What was Naples like in Costo’s time?

With perhaps up to 300,000 inhabitants, Naples at the end of the sixteenth century was by far the largest city in Italy, and indeed one of the largest cities in the world; it was also the largest city in the Spanish monarchy’s global empire, which then spanned from South and Central America to the Philippines. Naples’ site was famously beautiful, but also constrained by nearby hills, so that the density of its population was very high, with all the resultant problems of crime, dirt, and chaos. The city was also a major center of European art and music, attracting visitors and tourists, who were also eager to see the nearby volcano Vesuvius (the only active volcano in continental Europe).

This image shows the Palazzo Donn’Anna, now in part ruined, built in the mid-seventeenth century on the outskirts of Naples, with beautiful views of the Bay. The palace today stands where the storytellers in Costo’s book gather: it is the site of their friend’s villa.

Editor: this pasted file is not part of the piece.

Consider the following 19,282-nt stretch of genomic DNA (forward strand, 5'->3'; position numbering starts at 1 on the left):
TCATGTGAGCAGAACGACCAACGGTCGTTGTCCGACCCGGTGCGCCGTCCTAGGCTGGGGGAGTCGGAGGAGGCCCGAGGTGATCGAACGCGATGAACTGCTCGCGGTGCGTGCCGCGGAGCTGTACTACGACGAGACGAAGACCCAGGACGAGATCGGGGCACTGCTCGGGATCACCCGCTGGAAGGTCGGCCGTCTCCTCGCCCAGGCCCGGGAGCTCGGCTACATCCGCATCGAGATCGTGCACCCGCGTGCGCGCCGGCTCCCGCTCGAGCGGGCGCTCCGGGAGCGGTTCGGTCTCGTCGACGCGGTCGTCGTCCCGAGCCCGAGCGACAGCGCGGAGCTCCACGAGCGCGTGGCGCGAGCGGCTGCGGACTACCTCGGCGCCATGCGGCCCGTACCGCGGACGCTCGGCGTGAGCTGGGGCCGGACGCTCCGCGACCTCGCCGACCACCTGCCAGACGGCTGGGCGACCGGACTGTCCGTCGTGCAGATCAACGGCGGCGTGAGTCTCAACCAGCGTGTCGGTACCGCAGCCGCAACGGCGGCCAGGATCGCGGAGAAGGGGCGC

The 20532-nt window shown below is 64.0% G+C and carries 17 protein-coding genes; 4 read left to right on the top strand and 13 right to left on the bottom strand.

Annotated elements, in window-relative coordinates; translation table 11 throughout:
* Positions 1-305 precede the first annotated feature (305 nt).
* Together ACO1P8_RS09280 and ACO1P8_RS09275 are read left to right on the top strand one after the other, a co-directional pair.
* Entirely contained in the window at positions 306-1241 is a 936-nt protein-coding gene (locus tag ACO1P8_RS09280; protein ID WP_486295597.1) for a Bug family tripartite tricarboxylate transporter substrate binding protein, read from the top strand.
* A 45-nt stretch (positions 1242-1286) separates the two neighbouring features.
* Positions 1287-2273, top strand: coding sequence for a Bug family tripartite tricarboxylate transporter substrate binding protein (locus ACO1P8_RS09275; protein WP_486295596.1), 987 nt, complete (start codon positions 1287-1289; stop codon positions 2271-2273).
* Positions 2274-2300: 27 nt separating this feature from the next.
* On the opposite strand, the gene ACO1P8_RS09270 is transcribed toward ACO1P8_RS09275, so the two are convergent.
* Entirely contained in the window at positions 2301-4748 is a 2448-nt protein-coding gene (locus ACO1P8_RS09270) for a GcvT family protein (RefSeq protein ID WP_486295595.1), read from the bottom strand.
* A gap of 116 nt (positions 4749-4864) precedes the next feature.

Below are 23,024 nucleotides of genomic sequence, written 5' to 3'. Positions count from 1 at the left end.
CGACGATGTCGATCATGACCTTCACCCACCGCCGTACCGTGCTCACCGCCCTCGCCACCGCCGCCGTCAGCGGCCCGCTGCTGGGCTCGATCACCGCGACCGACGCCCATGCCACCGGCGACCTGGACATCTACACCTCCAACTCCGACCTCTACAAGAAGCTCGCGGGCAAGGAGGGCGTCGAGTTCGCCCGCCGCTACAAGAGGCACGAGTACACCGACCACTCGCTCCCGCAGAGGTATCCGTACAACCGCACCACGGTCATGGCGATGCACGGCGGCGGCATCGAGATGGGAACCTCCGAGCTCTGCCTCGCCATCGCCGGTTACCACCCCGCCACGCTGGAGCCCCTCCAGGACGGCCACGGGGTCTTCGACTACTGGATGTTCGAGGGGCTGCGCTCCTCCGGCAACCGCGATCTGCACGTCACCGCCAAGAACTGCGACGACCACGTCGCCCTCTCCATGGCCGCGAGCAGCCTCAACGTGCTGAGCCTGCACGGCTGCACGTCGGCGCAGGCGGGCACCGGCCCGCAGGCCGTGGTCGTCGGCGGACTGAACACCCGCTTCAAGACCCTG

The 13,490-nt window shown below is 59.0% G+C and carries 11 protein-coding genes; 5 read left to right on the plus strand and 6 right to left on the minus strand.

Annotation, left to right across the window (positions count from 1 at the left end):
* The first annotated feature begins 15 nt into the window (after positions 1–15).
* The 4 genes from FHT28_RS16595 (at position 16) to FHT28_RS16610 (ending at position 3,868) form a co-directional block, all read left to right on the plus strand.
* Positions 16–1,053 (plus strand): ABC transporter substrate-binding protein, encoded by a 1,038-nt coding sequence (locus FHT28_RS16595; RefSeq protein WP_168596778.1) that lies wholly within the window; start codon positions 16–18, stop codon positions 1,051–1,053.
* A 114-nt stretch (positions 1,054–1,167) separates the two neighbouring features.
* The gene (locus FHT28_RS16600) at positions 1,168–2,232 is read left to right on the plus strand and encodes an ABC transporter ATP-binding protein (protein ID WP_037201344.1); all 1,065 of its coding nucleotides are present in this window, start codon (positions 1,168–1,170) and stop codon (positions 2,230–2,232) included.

For a general introduction to the city, its kingdom, and their history, see this book. For a set of scholarly articles about various aspects of Naples in Costo’s time, see this book.

Whom is this book for?

I hope readers will find here something of interest about Naples and Italian life and culture generally. I also very much hope the book will appeal to any reader who enjoys a good story and is interested in literature, story-telling, and the flaws and foibles, vices and virtues, hopes and challenges, of human beings at any time.